Jessica and Samantha Drop, twin sisters and runners for the Georgia cross country team, take pride in their athletics as well as their food.
Due to their success at regionals, Jessica and Samantha Drop will be competing at the NCAA Cross Country Championships in Terre Haute, Indiana, on Nov. 23. They were the only two Bulldogs to advance to the championship.
The Drop sisters have made headlines at Georgia through their successes in cross country, but their newfound love of cooking is bringing them new success and helping to keep them energized during meets.
In their free time, the Drop sisters manage their food Instagram account, @running_foodies, a platform where they post healthy meals and recipes. They started the account a year and a half ago, and it currently has 1,635 followers and 349 posts.
“We were like ‘we are really bored,’” Jessica Drop said. “We were cooking a lot and were like ‘We really want to share this with everyone.’”
The Drops post almost all the healthy and easy recipes that they try. The food varies from homemade wheat bread to sushi. They typically include the ingredients used in their posts.
Their most popular recipe is their banana bread. It was what they started with when experimenting with recipes. They are proud of their recipe and love sharing it with other people.
“Anytime it's someone’s birthday or someone is having a bad day, we make them a banana bread,” Jessica Drop said.
While they have many appetizing meals, they each have their favorites. Jessica Drop has remained loyal to their popular banana bread, but Samantha Drop’s preference is different.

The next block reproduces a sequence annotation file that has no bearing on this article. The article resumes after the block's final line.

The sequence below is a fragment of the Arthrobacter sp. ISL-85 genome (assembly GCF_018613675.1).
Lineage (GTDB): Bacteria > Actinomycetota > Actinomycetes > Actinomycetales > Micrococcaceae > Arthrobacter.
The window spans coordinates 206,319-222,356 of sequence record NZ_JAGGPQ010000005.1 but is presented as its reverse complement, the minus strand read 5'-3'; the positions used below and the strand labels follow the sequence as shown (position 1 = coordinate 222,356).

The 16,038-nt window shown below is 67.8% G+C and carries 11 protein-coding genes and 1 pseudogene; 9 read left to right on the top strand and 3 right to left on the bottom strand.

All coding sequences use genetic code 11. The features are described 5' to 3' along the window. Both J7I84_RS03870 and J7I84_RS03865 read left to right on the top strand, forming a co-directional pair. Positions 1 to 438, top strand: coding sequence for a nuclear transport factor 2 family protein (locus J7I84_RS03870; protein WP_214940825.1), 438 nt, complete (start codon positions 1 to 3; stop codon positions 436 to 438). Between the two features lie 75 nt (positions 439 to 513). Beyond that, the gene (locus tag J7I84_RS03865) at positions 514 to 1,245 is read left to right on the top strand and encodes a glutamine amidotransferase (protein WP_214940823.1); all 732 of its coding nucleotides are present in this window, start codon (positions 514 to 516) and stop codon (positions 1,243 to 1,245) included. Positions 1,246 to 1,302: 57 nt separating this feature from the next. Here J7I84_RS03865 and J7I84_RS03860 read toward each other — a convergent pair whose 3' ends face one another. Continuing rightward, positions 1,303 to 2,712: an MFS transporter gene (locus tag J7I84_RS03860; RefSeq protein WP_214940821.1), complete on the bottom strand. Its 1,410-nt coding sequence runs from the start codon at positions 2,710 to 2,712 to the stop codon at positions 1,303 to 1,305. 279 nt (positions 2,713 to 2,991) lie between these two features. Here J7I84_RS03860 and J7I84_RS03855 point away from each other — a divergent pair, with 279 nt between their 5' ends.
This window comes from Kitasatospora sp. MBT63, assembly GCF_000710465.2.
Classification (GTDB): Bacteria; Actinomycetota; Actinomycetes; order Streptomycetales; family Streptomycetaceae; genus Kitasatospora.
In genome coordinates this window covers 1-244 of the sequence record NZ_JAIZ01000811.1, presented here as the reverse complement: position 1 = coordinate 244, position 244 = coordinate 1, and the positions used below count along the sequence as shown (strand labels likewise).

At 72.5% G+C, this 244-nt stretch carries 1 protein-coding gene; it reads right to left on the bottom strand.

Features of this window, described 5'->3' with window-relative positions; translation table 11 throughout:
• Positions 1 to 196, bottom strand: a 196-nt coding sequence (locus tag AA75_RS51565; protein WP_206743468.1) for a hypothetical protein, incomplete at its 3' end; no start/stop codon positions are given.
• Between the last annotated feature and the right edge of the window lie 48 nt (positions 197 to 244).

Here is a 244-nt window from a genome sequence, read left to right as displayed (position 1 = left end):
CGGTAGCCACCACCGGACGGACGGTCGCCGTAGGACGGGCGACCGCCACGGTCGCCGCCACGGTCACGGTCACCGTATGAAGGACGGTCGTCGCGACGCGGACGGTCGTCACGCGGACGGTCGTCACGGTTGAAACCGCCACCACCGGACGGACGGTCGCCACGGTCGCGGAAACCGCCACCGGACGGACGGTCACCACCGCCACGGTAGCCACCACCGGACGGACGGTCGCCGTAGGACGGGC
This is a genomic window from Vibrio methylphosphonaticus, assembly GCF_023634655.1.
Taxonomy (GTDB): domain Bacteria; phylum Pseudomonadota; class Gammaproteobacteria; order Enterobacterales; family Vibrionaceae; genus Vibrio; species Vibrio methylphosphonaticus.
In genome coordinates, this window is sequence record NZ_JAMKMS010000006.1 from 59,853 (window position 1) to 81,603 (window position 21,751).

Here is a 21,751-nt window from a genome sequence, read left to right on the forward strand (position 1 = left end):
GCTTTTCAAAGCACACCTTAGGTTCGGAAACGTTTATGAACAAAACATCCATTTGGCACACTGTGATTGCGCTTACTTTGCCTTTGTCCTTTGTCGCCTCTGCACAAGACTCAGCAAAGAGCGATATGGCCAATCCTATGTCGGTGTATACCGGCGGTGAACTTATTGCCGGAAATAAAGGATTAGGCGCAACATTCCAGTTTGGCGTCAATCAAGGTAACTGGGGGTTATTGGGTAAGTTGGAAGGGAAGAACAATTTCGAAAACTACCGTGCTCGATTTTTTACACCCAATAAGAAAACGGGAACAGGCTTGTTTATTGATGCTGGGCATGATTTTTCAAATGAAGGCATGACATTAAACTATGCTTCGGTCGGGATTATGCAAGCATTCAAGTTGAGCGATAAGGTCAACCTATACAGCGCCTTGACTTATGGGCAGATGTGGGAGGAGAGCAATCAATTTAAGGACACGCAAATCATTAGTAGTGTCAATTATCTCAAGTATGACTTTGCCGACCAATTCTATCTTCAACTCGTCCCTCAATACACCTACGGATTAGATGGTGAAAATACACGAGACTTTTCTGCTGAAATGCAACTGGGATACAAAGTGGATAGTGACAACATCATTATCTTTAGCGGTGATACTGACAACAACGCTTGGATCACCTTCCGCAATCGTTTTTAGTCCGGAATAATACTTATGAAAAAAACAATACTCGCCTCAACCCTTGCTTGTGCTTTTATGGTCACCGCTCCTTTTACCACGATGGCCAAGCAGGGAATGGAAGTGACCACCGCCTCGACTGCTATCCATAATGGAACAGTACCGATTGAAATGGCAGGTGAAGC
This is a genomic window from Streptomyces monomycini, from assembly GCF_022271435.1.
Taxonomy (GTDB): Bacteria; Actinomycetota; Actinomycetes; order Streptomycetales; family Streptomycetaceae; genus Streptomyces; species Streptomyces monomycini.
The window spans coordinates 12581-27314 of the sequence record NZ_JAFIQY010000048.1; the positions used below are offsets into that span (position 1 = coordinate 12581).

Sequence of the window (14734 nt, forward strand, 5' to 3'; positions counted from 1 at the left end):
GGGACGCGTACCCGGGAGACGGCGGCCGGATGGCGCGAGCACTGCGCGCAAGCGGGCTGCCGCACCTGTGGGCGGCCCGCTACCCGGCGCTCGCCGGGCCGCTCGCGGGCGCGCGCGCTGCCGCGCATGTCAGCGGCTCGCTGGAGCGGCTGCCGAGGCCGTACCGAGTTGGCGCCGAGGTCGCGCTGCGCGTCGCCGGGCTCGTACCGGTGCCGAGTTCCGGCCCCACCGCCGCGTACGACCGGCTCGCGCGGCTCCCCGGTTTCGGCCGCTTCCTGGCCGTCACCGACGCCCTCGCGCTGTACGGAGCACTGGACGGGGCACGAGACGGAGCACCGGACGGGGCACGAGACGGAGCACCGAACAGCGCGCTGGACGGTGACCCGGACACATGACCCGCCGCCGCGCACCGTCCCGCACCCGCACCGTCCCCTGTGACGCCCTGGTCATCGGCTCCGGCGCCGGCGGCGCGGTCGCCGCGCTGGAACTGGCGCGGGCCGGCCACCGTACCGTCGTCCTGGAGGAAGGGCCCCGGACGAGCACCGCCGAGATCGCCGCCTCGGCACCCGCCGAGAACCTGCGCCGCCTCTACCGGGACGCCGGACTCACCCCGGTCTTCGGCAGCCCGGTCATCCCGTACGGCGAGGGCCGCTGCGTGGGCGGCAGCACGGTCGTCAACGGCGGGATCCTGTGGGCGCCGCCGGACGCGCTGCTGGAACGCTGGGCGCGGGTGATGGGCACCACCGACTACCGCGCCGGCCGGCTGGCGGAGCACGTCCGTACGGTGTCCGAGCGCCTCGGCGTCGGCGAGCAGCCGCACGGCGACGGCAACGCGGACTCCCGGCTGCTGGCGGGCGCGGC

“I really like this coconut shrimp we’ve been making,” Samantha Drop said. “It’s really good.”
Race day food
Their Instagram page includes a pinned story called “Race Day Food,” where they post their meals throughout the day leading up to and after the meet, as well as the race results.
“We try to make sure we are eating foods that will fuel us,” Jessica Drop said. “We usually make sure we have salmon and potatoes.”
Sarah Renaghan, sports nutritionist for the UGA Athletic Association, believes it is important to know how certain foods affect their performance before a meet.
Renaghan recommends the athletes try different foods during workouts to determine how they feel before the meet. She focuses on “plate coaching” to help the athletes learn to portion their plates instead of following a specific meal plan.
“An athlete’s food choices can greatly affect their performance, especially from a recovery standpoint,” Renaghan said via email. “We preach recovery so much because if you don’t ‘refill the tank,’ so to speak, you are running on an empty tank the next morning of training.”
Distance coach Patrick Cunniff is another advocate for clean eating before a meet. He believes eating right is a great way to conserve energy during the long race.
“Every once in a while, we’ll have someone who ran out of energy,” Cunniff said. “Either the coaches, trainers, or the sports nutritionist will debrief with them, and we do find there may be something a little off with nutrition.”
Although Renaghan does not recommend high fat or greasy foods leading up to a meet, she still encourages some splurges.
“But that doesn’t mean recovery nutrition can go out the window!” Renaghan said via email.
Jessica and Samantha Drop allow themselves to splurge after the meets.
“We are big on desserts,” Jessica Drop said. “So after a meet we usually have ice cream or something like that.”
Their conversation about dessert caused the two sisters turn to each other and laugh about their different favorite desserts.
“I like donuts, she doesn’t like donuts,” Samantha Drop said.
Jessica and Samantha Drop plan to continue sharing their pre-meet meals and healthy desserts on Instagram after running in their final collegiate cross country race together at the NCAA Cross Country Championships.